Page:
Failing to grasp the true lessons of Vietnam, by the 1980s we embraced a number of dubious ones: that our military would have prevailed if allowed to fight without constraint; that the shame of Vietnam was “not the war itself, but America’s failure to embrace its military veterans;” and that recapturing American greatness meant unabashedly exercising our military might once more. So while Vietnam had been fought to bolster America’s reputation abroad—to show the world we were not a “pitiful, helpless giant,” as Nixon fretted—now aggression was necessary to reinvigorate its confidence at home. “It’s a proud day for America,” enthused George H. W. Bush after the 1991 invasion of Iraq, “and, by God, we’ve kicked the Vietnam syndrome once and for all!” Reagan and Bush brought us the obscenity of war as therapy. If American foreign policy is shaped, as Appy cheekily asserts, by “aggressive masculinity,” then Grenada and Iraq 1 were our Viagra.

American Reckoning loses focus in some places, at times becoming a general chronology of U.S. foreign policy down the decades, and elsewhere serving up random social, economic, and racial issues from a grabbag of progressive indictments. But this is by design a rambling kind of book, and it effectively addresses a host of Vietnam-era topics: the power of the domino theory and the relentless refrain of “Who lost China?”; the arrogance, recklessness, and cynicism of the “best and the brightest” who guided our war policy; LBJ’s agonies of doubt; the ugly race politics of Nixon’s Southern Strategy and his appeal to white working-class Democrats. Appy has a way with pithy one-liners—commenting, for instance, that in the exhortations of our Cold-War leaders “the Communist threat to freedom always got more public attention than the Communist threat to profits,” or that our military’s pledges to “win the hearts and minds” of the Vietnamese made it sound as if the troops we were sending “were a well-armed Peace Corps.”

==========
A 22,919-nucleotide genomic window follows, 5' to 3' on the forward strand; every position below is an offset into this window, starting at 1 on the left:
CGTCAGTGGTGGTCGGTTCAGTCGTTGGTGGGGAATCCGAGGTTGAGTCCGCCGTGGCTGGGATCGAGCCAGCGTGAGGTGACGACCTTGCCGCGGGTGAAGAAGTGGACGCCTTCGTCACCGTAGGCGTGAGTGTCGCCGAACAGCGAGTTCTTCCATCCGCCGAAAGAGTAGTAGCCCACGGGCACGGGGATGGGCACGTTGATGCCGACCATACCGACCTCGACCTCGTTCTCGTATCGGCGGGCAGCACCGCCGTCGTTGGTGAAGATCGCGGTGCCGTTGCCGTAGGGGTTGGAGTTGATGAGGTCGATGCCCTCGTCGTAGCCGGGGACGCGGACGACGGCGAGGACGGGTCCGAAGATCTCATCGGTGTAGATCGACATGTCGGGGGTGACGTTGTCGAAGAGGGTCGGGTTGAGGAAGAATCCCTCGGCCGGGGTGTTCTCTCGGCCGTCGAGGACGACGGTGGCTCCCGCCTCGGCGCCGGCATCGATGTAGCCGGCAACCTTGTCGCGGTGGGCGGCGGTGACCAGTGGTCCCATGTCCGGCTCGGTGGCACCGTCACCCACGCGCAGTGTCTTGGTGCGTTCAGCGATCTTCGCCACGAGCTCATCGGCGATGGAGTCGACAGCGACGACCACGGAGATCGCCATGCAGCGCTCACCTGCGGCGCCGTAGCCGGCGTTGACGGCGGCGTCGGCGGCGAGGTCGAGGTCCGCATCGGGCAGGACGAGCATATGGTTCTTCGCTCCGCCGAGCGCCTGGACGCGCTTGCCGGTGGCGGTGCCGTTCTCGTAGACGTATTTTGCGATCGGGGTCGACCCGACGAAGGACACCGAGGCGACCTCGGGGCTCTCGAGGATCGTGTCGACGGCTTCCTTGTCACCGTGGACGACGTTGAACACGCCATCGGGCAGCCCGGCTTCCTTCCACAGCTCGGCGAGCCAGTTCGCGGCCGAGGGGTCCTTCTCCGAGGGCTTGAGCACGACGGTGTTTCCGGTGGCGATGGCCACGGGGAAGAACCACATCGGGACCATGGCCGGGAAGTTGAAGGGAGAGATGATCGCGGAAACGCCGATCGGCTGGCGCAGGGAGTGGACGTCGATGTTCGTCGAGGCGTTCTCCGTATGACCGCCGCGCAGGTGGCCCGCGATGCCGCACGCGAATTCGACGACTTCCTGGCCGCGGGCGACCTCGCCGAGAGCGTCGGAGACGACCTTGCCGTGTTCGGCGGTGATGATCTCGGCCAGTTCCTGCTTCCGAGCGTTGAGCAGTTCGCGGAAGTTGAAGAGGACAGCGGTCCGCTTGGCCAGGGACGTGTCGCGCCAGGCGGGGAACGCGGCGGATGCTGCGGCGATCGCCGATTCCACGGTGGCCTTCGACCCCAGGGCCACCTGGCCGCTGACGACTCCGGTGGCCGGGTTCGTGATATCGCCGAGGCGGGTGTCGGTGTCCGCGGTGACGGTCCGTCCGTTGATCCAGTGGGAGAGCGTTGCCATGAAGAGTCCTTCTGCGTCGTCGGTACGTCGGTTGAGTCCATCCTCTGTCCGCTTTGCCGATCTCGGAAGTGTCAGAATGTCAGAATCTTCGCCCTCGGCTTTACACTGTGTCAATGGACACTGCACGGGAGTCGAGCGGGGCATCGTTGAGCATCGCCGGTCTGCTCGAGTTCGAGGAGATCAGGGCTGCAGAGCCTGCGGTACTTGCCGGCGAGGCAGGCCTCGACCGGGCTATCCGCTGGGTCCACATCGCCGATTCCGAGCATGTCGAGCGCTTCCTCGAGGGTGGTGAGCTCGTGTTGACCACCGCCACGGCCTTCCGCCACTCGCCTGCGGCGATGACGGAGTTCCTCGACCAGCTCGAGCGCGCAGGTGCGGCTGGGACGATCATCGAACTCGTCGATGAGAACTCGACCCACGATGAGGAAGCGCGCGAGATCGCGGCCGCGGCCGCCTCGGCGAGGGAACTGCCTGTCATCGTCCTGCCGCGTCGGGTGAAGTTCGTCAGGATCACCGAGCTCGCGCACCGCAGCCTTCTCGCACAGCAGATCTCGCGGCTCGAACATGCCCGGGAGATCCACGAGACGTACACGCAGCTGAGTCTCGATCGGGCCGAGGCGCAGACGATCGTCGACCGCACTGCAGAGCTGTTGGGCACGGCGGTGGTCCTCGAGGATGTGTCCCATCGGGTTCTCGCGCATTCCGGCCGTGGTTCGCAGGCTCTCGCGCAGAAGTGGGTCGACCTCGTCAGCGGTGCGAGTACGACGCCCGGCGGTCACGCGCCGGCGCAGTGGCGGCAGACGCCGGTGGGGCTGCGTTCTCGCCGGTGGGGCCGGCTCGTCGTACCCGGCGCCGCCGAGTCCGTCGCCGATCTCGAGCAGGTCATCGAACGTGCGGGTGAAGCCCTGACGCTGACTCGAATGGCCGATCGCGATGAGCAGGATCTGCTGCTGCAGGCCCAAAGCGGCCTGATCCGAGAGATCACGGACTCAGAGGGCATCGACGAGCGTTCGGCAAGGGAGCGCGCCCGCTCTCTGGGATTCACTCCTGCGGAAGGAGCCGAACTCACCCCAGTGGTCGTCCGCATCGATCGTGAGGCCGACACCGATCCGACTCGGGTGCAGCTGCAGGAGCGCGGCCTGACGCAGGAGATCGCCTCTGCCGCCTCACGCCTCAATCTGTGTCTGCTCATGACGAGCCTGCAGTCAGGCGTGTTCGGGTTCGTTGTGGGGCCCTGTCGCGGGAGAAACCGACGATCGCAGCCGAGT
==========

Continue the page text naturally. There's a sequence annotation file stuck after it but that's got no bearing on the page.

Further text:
APPY IS A GENIAL presence on the page, but this is a polemical book, and intermittently simmers with outrage—as when it summons Jimmy Carter’s response to a reporter who asked, in 1977, whether we had a moral obligation to help rebuild postwar Vietnam. “Well, the destruction was mutual,” Carter responded; “I don’t feel that we ought to apologize or to castigate ourselves or to assume the status of culpability.” Appy is incredulous. “‘The destruction was mutual’? A small, poor country was pounded with 5 million tons of bombs, while a large, rich country remained physically unscathed; the country of 35 million had some 3 million people killed in the war—a majority of them civilians—while the nation of 200 million people lost about 58,000 of its military troops.” Here and elsewhere he gives full voice to the guilty conscience he believes our leaders suppressed.